Time and again man has thought that perhaps the animals are closer witnesses of the creation than he is. And maybe this is because animals, who live time differently, give the impression of still living in that Now.
During the last Ice Age of the planet, these hunter-painters, who were exactly like us except that they also felt themselves to be part of the "populations" of the immense herds of animals they followed, these hunter-painters, these men and women looked at the rocks here with flares and here they found the company of animals. And the animals led them to a Now where everything met.
The painters began with the rocks. They let the rocks look at them, like Demos looked at her painter. The rocks watched them by torch light. There is no sky in a rock, so there are no horizons and no right-way-up and no upside-down. Everything in the rocks, like in our sleep, is packed, tight.
A drawn line on a rock is like a liquid flowing in a vein, and the vein traces the part of the animal waiting to appear. It doesn't matter what size they are when they nudge the surface. It doesn't matter whether there's already another animal there. All that matters is how far they have come through the rock to be with the painting hand.
Can you smell something?
Bear, I can smell bear. Before the hunters and the painters, this cave belonged to the bears. Perhaps this is why they chose to paint here. At first they - the painters, they, like us were intruders, trying to get closer, closer to the animals.
Look up, slightly over your shoulder. There's a cave-bear, he's drawn in red. He's padding from right to left, slowly, his head down... look at the fat on his neck, look at the softness of his muzzle, look at the width of his forearm, he's walking on all fours for you and his paw is about to touch the ground. No drawing can know more than this one, it's like a self-portrait, made by the bear himself. He knows the dead and the dead know everything.
Esy, thou, toi, tu, ti.
Applied to art, the idea that the early is primitive is naive. The first paintings - and these are the first paintings we know in Europe - they whisper something which is unexpected. There was no fumbling at the beginning.
The astounding talent came with the insistent need.
Here, under this mountain perhaps, they chanted, perhaps they talked, in what language we do not know. They certainly painted on the rock surface. And they waited.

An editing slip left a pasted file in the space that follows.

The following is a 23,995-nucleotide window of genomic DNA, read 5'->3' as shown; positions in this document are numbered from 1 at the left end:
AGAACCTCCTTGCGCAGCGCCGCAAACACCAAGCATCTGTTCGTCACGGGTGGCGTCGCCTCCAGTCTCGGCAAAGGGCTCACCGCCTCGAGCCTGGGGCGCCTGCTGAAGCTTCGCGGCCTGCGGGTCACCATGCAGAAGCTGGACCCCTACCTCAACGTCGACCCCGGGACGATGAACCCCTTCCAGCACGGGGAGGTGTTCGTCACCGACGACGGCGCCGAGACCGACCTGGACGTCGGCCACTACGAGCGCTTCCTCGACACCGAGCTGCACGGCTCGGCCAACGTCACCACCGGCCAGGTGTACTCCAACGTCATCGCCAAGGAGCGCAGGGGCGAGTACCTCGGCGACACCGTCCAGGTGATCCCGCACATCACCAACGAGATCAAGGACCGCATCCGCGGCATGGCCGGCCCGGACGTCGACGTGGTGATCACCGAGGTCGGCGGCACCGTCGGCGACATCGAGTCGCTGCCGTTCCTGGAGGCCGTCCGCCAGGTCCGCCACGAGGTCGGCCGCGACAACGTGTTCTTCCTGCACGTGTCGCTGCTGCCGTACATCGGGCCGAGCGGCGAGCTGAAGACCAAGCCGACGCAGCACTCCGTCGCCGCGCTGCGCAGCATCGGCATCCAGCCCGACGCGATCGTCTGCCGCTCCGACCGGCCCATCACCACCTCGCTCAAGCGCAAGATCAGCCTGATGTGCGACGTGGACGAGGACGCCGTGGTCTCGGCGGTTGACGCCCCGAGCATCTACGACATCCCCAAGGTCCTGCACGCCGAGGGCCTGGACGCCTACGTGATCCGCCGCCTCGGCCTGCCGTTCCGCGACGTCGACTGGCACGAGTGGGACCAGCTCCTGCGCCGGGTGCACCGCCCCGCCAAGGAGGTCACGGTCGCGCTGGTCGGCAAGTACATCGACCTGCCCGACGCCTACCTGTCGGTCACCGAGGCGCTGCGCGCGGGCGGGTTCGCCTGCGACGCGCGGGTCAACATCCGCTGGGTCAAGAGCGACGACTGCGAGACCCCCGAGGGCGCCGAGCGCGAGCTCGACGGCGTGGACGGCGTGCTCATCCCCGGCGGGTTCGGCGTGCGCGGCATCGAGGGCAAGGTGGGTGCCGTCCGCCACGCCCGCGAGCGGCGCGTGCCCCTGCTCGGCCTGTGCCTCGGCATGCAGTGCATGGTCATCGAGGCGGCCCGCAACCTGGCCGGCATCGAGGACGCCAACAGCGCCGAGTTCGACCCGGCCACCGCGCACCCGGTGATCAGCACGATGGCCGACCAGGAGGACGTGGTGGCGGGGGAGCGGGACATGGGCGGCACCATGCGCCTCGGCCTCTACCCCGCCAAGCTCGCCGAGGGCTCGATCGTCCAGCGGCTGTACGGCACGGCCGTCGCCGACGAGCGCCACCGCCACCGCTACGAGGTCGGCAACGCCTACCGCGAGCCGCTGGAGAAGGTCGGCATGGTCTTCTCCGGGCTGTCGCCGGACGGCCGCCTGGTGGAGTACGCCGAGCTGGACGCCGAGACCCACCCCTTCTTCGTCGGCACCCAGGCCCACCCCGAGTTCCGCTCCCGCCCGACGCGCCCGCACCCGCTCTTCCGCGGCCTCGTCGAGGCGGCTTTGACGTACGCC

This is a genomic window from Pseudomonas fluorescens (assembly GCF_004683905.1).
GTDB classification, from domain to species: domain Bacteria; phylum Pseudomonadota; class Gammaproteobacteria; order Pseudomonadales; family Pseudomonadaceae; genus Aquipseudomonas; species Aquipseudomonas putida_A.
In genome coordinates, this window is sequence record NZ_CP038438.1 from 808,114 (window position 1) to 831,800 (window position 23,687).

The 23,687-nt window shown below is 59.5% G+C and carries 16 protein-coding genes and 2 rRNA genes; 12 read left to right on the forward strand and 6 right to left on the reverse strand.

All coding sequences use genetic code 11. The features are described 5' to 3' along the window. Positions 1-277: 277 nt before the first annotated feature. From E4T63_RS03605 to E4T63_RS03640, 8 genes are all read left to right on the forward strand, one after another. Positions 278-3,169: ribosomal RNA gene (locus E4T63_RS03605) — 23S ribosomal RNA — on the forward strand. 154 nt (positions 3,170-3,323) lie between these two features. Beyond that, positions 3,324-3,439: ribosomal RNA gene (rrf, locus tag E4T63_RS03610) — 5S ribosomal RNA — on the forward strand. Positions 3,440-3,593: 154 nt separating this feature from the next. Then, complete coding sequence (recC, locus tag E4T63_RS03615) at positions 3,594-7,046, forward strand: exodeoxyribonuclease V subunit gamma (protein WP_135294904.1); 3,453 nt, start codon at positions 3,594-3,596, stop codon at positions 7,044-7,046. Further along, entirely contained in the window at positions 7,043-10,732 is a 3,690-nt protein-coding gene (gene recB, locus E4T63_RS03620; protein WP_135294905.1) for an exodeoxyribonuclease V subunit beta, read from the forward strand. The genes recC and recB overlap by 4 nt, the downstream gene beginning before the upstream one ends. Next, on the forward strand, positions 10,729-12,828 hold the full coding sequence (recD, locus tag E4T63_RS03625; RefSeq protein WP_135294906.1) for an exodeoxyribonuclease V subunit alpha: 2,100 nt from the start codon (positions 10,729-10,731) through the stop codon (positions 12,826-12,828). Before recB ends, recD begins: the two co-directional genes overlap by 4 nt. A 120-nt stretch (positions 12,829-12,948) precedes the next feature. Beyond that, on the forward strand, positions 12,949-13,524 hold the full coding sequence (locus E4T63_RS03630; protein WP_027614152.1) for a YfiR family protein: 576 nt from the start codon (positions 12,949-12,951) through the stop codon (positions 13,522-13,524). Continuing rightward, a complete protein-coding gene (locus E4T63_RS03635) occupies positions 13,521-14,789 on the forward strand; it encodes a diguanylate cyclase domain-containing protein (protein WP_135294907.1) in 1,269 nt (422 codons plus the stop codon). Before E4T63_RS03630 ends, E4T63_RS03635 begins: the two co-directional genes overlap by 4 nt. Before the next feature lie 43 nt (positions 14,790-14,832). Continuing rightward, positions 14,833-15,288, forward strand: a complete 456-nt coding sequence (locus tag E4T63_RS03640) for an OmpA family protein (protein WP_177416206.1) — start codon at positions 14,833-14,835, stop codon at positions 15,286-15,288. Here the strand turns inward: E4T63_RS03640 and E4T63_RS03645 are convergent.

Before waiting, they sometimes stencilled their hands on the rocks, and the stencil mark of each hand said "Here". And so they waited... and waited, as we might wait. now.
In this cave took place regularly some of the earliest waiting known to us. Today, space means distance, the space, say, between London and Paris, or between Paris and Tokyo.
Their space - and this is what the cave paintings tell us - had nothing to do with distance. Their space was a meeting point, and it brought everything to the meeting point.
The animals cross the rocks. They do not come towards us. Because if they did, they'd have to stop when they met us, and they never stop. They go on, and on. And in going on, they are always at the meeting point.
The Chauvet cave has been closed to the public. No public visits, other than this one, will take place. A correct decision, for the paintings will be preserved. The animals on the rocks are back in the darkness in which they came, and in which they resided for so long.
And there is no word for this darkness, it is not night and it is not ignorance.
We all know it, because from time to.time we all cross this darkness, seeing everything.
At the end of the Vertical Line I want to read you some words, written by Blaise Pascal... if I can find it now...
"We never keep to the present. We anticipate the future as if we found it too slow in coming and were trying to hurry it up, or we recall the past as if to stay its too rapid flight. We are so unwise that we wander about in times that are not ours and blindly flee the only one that is. The fact is that the present usually hurts."